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Wick First Book

David Hassler, Editor
Maggie Anderson, Founding Editor
The Stan and Tom Wick Poetry Prize is offered annually to a poet who has not previously published a full-length collection of poems. It is made possible through the Wick Poetry Center, which is directed by David Hassler.

The Apprentice of Fever

| Filed under: Poetry, Wick First Book
Tayson Book Cover

Winner of the 1997 Stan and Tom Wick Poetry Prize

“The Apprentice of Fever is a brilliantly corporeal first book…rooted in the day-to-day life of a man implicated in the AIDS epidemic, living on the edge, crossing, transforming and transgressing boundaries, always, always paying an extreme and active attention, which is the apotheosis of compassion, which is an act of love… Tayson’s voice is unmistakable: direct, witty, passionate and desperate, in poems with the crucial acid to etch themselves into the reader’s consciousness.” —from the Introduction by Marilyn Hacker, Judge

 


Visible Heavens

| Filed under: Poetry, Wick First Book
Solfrian Book Cover

“There are poems which carry us clean away, transporting us into worlds as specific as the pink purse the author of Visible Heavens helps a little boy buy for his teacher, Miss Stone. Melancholy and loss, the missing of a gone mother, passion and solitude—stirringly well mixed in one potent brew of a book. Readers will feel at home here, but they’ll also feel ignited with new presences, keenly visible and invisible perceptions—‘It is a gift, this light we carry in our lungs.…’ Cheers to Joanna Solfrian for a fine first book, the stunning deep breath of her voice.” —Naomi Shihab Nye, judge

 


Trying to Speak

| Filed under: Poetry, Wick First Book
Rubin Book Cover

“The voice [in Anele Rubin’s poems] is so new, and yet the movement is so artful, subtle, and modest—there are never any theatrics in these poems. They never yowl, Pay attention to me! . . . Rubin is on the same wave-length with Tomas Tranströmer and Yehuda Amichai. . . . The emotional range of her poems, like theirs, is enormous, as is the range of locales, many of which I know well, and yet in Trying to Speak, they appear with a clarity that had eluded me.”— Philip Levine, Judge

 


Already the World

| Filed under: Poetry, Wick First Book
Redel Book Cover

“I like Victoria Redel’s poems because of their braveness and their lucidity….There is no flight here to incoherence; the poems speak plainly and, in some cases, beautifully. The music is lovely and the tone, distinctive….” —Gerald Stern

 


Rooms and Fields

| Filed under: Poetry, Wick First Book
Rooms Book Cover

Rooms and Fields is history not simply documented and explored but also deeply felt. A poetic inquiry, its concerns are uniquely and fundamentally intimate. Compassion drives this collection of spare and gracious poems.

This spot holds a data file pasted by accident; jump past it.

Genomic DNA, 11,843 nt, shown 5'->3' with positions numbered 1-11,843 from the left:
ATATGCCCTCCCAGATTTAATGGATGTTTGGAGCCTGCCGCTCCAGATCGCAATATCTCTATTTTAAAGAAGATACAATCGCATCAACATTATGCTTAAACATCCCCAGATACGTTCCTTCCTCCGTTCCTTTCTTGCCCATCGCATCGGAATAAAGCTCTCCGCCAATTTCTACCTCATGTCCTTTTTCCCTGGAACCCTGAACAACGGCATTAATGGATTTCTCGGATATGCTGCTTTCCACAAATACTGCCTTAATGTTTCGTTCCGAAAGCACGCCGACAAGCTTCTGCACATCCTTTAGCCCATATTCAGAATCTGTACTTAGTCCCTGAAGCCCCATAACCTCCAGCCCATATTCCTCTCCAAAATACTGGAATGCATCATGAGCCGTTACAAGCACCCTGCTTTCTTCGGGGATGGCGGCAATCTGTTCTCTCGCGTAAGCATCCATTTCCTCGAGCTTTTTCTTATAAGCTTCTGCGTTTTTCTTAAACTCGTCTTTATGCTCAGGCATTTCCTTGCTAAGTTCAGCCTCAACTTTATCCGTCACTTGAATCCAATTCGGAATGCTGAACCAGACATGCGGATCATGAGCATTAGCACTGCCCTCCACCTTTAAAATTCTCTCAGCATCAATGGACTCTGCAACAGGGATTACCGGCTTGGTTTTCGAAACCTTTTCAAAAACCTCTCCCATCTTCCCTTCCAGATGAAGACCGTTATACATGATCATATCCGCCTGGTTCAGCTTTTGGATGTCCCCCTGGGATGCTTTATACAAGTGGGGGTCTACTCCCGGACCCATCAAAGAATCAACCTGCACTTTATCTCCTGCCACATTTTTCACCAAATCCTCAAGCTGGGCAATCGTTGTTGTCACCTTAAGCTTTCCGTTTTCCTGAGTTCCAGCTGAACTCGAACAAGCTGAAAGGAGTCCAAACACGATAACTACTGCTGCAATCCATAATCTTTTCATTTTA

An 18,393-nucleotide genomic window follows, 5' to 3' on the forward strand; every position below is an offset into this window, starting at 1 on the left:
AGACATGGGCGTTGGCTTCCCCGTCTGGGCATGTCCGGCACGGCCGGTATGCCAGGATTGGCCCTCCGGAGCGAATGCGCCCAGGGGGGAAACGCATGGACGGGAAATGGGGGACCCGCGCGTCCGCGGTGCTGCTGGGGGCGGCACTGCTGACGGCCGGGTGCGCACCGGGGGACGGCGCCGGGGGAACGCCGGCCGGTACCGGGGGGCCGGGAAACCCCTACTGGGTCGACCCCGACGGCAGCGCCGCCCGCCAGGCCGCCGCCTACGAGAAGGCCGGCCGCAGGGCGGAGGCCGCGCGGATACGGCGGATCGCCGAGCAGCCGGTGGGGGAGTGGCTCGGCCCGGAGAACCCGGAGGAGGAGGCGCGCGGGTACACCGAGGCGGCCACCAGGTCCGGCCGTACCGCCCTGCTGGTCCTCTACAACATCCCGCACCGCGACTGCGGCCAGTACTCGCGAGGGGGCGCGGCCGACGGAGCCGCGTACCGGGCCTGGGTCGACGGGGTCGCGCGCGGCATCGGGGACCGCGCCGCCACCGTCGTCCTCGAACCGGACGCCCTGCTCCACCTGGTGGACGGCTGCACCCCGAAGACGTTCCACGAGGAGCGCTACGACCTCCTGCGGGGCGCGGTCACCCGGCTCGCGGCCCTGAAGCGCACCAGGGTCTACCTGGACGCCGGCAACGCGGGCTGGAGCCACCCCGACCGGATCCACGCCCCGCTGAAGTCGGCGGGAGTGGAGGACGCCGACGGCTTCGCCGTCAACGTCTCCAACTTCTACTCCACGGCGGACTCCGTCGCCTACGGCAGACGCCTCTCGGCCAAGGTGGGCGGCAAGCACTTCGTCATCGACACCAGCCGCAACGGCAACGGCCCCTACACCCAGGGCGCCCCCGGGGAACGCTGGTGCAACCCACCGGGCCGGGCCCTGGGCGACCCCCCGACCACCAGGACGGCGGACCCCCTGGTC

Back Through Interruption

| Filed under: Poetry, Wick First Book
Northrop Book Cover

Kate Northrop’s Back Through Interruption is a deeply moving and thought-provoking collection of poetry. It takes the reader through a world that is at once beautiful and tragic, sacrosanct and profane.

 


The Infirmary

| Filed under: Poetry, Wick First Book
Infirmary Book Cover

“Edward Micus won’t write the kind of poem whose language leads only to charming confusions, whose music is machine-pressed, a tin ornament. His poems instead speak directly, and their quiet, searing imagery burns down the fence between visible and invisible world. That music you hear—it’s the rhythm of affection, for places, lovers, friends. It’s the rhythm of the blood ‘taking in what it can, making its laps, / leading us on.’” —Richard Robbins

 


Far From Algiers

| Filed under: Poetry, Wick First Book
Marbrook Book Cover

Djelloul Marbrook started writing poems in Manhattan when he was fourteen. In his thirties he abandoned poetry after publishing a few poems in small journals, but he never stopped reading and studying poetry. Then at age sixty-seven, appalled by the 9/11 terrorist attacks, the poet within awakened. Stuffing sky-blue notebooks in his pockets, Marbrook began walking around Manhattan determined to affirm his beloved home in the wake of the nihilistic attacks. Far from Algiers emerged from hundreds of poems he has composed in the years since.

 


Constituents of Matter

| Filed under: Poetry, Wick First Book
Leahy Book Cover

“Found in these pages is simple profundity, desire unmitigated, the things we wish for each other, the science of absolutes so easy to understand, and so devastating: these poems put complex moments in such a straightforward context that we grasp not simply the words but the full feeling as something we have felt in some kind of similar vocabulary.” —Alberto Ríos, Judge

 


Beyond the Velvet Curtain

| Filed under: Poetry, Wick First Book
Kovacik Book cover

In Beyond the Velvet Curtain, Karen Kovacik illustrates Czeslaw Miloxz’s dictum that “the purpose of poetry is to remind us how difficult it is to remain just one person.” Peopled with such diverse characters as Richard Nixon, Nikita Khruschev, Kafka’s father, Dorothea Lange, William Carlos Williams, Lawrence Welk, Robespierre, and a feisty Catholic saint, this original collection of poems takes us on an amusement-park ride through world history and art. Kovacik’s poetry places us in the strange drama of cataclysmic events and ordinary life.

 


Wick Poetry Center also sponsors scholarship awards, a reading series, and an annual Chapbook competition for Ohio poets. For guidelines, write to David Hassler, Director, Wick Poetry Center, Department of English, Kent State University, P.O. Box 5190, Kent OH 44242-0001.


This is a firstbook archive